Final verdict. Better. Not perfect, but better. I can’t really say yet if it was better than any of the films in the original trilogy, but I doubt I’ll eventually come to that conclusion. The first hour of Sith is kind of bad. There’s too much of the romance crap with Anakin and Padme, the battle scenes are a bit underwhelming, and there’s just a lot of drag in general. The movie improves quickly, though, and fires on all cylinders by the time the big battle scenes occur. As much as I like shooting all the flaws in my little reviews, I still liked it, and will see it a few more times so it can really sink in. Now I just have to start the betting pool on how long it takes for Lucas to change his mind on the whole “No more movies” thing.

I’m in for 20 that says he’s lying worse than Obi-Wan. Not that that’s a bad thing. You in?


  • Maximum_G said:

    The most glaring inconsistency in this movie is Padme’s death. Remember in Return of the Jedi when Luke asks Leia what she remembers about her mother? Leia replies, “I remember just a little. I remember she was very sad.” George Lucas could have at least watched the first movies before writing this one.

  • robert said:

    yaddle sacraficed her life in a book by jude watson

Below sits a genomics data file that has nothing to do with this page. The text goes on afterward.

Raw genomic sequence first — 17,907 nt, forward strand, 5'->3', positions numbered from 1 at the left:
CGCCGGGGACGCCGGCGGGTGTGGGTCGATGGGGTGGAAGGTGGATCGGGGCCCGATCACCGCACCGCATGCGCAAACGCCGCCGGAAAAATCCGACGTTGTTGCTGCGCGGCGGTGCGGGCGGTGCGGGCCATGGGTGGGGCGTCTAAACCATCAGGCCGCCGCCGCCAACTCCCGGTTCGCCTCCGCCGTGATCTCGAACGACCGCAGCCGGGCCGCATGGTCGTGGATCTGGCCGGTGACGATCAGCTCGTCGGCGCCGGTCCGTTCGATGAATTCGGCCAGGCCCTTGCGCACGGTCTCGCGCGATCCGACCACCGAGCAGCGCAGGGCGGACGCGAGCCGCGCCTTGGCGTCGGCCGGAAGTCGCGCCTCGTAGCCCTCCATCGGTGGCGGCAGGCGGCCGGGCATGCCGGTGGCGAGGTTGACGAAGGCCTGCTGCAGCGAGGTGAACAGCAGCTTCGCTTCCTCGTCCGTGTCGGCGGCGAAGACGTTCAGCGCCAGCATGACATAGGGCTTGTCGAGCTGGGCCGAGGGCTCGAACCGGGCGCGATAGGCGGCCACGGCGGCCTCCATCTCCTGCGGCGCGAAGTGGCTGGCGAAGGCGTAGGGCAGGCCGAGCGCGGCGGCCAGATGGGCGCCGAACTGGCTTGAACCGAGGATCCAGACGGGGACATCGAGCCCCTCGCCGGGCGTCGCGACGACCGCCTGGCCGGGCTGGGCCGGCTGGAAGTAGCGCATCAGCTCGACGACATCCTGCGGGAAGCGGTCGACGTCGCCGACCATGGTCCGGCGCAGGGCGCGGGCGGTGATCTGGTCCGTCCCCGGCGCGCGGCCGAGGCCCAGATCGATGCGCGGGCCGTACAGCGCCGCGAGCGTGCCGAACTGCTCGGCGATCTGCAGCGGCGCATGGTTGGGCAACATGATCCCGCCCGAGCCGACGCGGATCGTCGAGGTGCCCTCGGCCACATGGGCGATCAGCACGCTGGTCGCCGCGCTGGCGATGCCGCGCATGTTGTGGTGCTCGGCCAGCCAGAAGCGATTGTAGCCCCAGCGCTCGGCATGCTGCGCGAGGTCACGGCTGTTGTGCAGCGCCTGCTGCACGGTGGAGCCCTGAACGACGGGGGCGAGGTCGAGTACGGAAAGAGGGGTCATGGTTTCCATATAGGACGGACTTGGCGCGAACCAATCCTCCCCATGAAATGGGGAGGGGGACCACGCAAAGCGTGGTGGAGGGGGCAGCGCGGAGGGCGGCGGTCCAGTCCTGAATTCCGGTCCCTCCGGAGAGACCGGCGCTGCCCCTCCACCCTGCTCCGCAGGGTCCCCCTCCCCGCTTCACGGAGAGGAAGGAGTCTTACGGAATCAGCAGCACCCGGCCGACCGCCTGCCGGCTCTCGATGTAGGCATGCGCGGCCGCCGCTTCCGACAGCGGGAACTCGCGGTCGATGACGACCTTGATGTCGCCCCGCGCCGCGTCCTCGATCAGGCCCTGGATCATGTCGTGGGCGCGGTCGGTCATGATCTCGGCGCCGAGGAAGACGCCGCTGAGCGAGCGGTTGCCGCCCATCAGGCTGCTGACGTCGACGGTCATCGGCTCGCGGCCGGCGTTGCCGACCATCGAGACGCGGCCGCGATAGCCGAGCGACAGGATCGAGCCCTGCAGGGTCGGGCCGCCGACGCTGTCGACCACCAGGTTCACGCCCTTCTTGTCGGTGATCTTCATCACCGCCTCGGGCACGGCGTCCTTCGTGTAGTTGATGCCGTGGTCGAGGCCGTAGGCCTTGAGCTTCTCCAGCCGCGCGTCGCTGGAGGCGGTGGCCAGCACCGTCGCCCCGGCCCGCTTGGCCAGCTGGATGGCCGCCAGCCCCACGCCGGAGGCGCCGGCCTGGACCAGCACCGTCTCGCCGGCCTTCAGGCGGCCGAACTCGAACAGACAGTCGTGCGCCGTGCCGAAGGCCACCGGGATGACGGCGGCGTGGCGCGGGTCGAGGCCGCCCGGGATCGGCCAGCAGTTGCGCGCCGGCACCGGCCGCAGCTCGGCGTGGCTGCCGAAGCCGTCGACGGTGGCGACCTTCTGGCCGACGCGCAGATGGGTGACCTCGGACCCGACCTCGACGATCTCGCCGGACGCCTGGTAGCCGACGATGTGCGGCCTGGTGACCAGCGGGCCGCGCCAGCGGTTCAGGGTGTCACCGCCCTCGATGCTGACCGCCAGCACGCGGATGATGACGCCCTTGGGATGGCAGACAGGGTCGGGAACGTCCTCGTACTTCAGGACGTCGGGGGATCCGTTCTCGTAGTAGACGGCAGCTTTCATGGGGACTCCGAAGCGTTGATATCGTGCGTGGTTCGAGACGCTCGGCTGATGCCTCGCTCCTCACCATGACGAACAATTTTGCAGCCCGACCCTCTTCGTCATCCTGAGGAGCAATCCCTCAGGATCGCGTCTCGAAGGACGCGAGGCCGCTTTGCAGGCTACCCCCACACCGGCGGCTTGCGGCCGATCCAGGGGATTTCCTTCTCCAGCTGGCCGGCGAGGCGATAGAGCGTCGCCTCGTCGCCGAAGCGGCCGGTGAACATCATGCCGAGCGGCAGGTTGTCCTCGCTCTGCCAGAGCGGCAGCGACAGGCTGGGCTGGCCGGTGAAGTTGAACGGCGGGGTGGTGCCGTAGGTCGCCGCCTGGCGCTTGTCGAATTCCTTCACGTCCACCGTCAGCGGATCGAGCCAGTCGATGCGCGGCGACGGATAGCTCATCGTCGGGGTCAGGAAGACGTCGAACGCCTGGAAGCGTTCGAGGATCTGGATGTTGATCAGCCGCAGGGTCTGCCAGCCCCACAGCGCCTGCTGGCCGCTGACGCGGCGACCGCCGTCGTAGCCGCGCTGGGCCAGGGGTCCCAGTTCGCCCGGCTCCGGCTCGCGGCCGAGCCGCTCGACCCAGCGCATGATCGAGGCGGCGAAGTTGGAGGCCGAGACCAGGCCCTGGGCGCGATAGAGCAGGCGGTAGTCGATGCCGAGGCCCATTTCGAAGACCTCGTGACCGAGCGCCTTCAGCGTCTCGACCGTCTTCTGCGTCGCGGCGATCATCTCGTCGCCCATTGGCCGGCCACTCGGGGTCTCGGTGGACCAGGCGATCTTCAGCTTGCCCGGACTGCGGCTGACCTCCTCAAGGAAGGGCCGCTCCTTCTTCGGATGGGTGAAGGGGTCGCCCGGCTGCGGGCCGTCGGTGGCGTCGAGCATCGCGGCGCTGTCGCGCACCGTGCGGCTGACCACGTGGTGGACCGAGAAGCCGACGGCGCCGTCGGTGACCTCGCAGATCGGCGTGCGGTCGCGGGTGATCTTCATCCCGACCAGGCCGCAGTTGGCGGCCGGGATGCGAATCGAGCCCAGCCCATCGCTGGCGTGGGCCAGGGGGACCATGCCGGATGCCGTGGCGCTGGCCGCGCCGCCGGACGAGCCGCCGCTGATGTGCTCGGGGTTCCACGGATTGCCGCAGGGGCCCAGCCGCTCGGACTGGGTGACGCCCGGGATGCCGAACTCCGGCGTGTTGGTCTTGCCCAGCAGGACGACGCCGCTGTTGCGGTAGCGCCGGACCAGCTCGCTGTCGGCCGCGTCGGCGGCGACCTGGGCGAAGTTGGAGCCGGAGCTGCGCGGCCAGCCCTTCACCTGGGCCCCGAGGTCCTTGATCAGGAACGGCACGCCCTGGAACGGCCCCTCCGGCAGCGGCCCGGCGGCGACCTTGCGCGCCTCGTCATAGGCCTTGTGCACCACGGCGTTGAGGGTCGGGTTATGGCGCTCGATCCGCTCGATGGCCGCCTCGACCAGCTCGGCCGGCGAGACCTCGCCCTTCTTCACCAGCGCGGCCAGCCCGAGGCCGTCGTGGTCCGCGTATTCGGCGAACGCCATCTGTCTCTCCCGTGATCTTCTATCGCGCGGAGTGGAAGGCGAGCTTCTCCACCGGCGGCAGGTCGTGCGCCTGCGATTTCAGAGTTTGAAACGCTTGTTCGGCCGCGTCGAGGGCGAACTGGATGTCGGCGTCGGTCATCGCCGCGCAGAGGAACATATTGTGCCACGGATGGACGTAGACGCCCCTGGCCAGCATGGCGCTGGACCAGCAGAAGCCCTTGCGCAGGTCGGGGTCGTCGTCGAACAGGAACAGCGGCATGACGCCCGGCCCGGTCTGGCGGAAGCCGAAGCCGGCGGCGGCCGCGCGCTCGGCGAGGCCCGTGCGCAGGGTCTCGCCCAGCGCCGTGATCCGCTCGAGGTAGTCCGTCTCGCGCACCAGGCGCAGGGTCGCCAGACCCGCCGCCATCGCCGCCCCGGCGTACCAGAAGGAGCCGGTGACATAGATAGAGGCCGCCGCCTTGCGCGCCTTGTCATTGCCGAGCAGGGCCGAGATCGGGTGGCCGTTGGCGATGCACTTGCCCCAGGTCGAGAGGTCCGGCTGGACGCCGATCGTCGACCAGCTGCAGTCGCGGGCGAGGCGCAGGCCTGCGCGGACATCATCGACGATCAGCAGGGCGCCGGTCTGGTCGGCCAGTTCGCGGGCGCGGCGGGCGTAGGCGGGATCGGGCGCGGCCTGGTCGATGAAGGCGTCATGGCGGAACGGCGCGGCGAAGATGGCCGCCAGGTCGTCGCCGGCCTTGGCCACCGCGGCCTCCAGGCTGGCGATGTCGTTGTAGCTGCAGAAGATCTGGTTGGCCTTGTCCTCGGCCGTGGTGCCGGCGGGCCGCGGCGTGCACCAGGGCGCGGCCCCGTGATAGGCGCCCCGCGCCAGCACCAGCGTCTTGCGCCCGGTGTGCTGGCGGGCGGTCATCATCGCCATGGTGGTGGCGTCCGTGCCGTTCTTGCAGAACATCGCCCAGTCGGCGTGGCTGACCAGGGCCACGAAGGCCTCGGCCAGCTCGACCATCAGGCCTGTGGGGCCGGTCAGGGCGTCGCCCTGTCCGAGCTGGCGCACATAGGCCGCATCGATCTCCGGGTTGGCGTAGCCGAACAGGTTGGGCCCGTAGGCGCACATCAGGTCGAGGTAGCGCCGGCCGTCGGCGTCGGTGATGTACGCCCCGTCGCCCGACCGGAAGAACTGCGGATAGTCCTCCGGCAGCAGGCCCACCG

• robert said:

    and dude what about the clones

  • LEE said:

    I think you will find Leia was talking about her adopted mother in ROTJ so this was not a inconsistency. You really should try to watch these films and take in what’s happening.
    Call yourself a fan?????

    Fantastic film as were all the prequels, the best saga ever!!!

  • Mako said:

    Ok, first of all, Luke emphasizes the phrase “your REAL mother?” when he asks Leia the freakin’ question. Leia would obviously not confuse the too.

    Anyway, yeah, the prequels were full of plot holes, inconsistencies, and stupid characterizations. Lucas wrote these movies over a weekend or two and just slapped together what feeble backstory he could in his quest to whore the films.

    There are also some other points you seem to have missed(or at least neglected to mention), Noel. First, I’m still pissed about the whole “flying” R2D2 crap.
    Second, Natalie Portman looked like a retarded monkey put on her makeup in one scene, which I believe is the same scene that Anakin spouts the “You look beautiful” line. Unless it was on purpose to show a “love is blind” type thing, she should’ve sued somebody for that. XD
    And as for Yoda, taking out those guards like that was cool, but I personally prefer the part in front of the Jedi Temple where he throws his lightsaber into a guy’s chest! That’s just badass.

  • Trackrick said:

    Leia might not have been told that the Organas weren’t her real parents.

    More likely, she does remember Padme. I’ve read somewhere or other that Leia’s Force abilities are more empathic than Luke’s. What she says in ROTJ could definitely mean that the vibe her mom gave off, in the few minutes they had together, stuck with her and became memories. And Luke’s different approach to The Force would explain why he didn’t have any memory of her too.

  • beru lars said:

    […] Torkin … Nu is about as exciting as Shmi, Beru, Breha, and Yarna. Comment by Ace January 18, …For the Retarded Geek Mockery at its Finest! Blog Archive …23 May 2005 by Gnoll 5 Comments. STAR WARS EPISODE THREE: REVENGE OF … any wipes of the memory to […]